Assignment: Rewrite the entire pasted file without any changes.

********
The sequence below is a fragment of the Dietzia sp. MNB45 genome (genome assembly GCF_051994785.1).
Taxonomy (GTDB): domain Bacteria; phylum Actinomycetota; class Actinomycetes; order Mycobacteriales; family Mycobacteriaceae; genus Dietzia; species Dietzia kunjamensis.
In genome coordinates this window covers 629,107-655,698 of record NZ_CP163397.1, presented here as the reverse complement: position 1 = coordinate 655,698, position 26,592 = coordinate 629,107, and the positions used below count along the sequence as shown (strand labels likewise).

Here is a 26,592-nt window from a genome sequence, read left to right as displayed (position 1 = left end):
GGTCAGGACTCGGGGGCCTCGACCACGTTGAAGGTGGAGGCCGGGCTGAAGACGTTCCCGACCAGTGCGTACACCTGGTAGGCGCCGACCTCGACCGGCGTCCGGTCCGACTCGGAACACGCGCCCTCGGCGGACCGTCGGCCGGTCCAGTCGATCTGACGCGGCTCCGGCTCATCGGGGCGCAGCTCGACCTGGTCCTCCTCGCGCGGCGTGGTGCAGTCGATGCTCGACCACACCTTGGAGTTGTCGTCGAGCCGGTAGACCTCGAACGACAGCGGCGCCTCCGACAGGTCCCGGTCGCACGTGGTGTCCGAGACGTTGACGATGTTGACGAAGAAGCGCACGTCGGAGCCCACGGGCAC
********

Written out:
The sequence below is a fragment of the Dietzia sp. MNB45 genome (genome assembly GCF_051994785.1).
Taxonomy (GTDB): domain Bacteria; phylum Actinomycetota; class Actinomycetes; order Mycobacteriales; family Mycobacteriaceae; genus Dietzia; species Dietzia kunjamensis.
In genome coordinates this window covers 629,107-655,698 of record NZ_CP163397.1, presented here as the reverse complement: position 1 = coordinate 655,698, position 26,592 = coordinate 629,107, and the positions used below count along the sequence as shown (strand labels likewise).

Here is a 26,592-nt window from a genome sequence, read left to right as displayed (position 1 = left end):
GGTCAGGACTCGGGGGCCTCGACCACGTTGAAGGTGGAGGCCGGGCTGAAGACGTTCCCGACCAGTGCGTACACCTGGTAGGCGCCGACCTCGACCGGCGTCCGGTCCGACTCGGAACACGCGCCCTCGGCGGACCGTCGGCCGGTCCAGTCGATCTGACGCGGCTCCGGCTCATCGGGGCGCAGCTCGACCTGGTCCTCCTCGCGCGGCGTGGTGCAGTCGATGCTCGACCACACCTTGGAGTTGTCGTCGAGCCGGTAGACCTCGAACGACAGCGGCGCCTCCGACAGGTCCCGGTCGCACGTGGTGTCCGAGACGTTGACGATGTTGACGAAGAAGCGCACGTCGGAGCCCACGGGCAC